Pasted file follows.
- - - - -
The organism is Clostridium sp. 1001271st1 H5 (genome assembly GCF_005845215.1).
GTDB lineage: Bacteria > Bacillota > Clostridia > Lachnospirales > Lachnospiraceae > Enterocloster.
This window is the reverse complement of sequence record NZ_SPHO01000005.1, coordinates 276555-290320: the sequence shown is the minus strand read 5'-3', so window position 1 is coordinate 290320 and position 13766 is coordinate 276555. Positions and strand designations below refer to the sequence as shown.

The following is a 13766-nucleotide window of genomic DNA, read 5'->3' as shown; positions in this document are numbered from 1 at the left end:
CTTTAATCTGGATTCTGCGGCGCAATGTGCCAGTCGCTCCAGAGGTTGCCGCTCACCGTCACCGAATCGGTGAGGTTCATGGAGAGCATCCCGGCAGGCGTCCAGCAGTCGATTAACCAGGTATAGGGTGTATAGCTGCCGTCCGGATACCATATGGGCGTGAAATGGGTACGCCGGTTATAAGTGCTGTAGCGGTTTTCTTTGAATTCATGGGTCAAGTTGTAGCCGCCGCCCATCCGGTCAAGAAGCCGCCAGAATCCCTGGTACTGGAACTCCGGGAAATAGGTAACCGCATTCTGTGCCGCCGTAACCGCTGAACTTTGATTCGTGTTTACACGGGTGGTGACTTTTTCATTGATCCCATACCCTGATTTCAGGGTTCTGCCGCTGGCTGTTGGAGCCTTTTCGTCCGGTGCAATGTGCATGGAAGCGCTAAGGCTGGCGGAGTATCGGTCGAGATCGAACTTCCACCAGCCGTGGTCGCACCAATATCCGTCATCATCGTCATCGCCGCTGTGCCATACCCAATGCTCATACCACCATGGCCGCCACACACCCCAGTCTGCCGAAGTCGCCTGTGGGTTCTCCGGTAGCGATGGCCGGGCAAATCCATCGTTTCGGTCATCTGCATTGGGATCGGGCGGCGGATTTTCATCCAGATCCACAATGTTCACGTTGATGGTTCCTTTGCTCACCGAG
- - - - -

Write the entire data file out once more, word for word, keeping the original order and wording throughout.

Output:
The organism is Clostridium sp. 1001271st1 H5 (genome assembly GCF_005845215.1).
GTDB lineage: Bacteria > Bacillota > Clostridia > Lachnospirales > Lachnospiraceae > Enterocloster.
This window is the reverse complement of sequence record NZ_SPHO01000005.1, coordinates 276555-290320: the sequence shown is the minus strand read 5'-3', so window position 1 is coordinate 290320 and position 13766 is coordinate 276555. Positions and strand designations below refer to the sequence as shown.

The following is a 13766-nucleotide window of genomic DNA, read 5'->3' as shown; positions in this document are numbered from 1 at the left end:
CTTTAATCTGGATTCTGCGGCGCAATGTGCCAGTCGCTCCAGAGGTTGCCGCTCACCGTCACCGAATCGGTGAGGTTCATGGAGAGCATCCCGGCAGGCGTCCAGCAGTCGATTAACCAGGTATAGGGTGTATAGCTGCCGTCCGGATACCATATGGGCGTGAAATGGGTACGCCGGTTATAAGTGCTGTAGCGGTTTTCTTTGAATTCATGGGTCAAGTTGTAGCCGCCGCCCATCCGGTCAAGAAGCCGCCAGAATCCCTGGTACTGGAACTCCGGGAAATAGGTAACCGCATTCTGTGCCGCCGTAACCGCTGAACTTTGATTCGTGTTTACACGGGTGGTGACTTTTTCATTGATCCCATACCCTGATTTCAGGGTTCTGCCGCTGGCTGTTGGAGCCTTTTCGTCCGGTGCAATGTGCATGGAAGCGCTAAGGCTGGCGGAGTATCGGTCGAGATCGAACTTCCACCAGCCGTGGTCGCACCAATATCCGTCATCATCGTCATCGCCGCTGTGCCATACCCAATGCTCATACCACCATGGCCGCCACACACCCCAGTCTGCCGAAGTCGCCTGTGGGTTCTCCGGTAGCGATGGCCGGGCAAATCCATCGTTTCGGTCATCTGCATTGGGATCGGGCGGCGGATTTTCATCCAGATCCACAATGTTCACGTTGATGGTTCCTTTGCTCACCGAG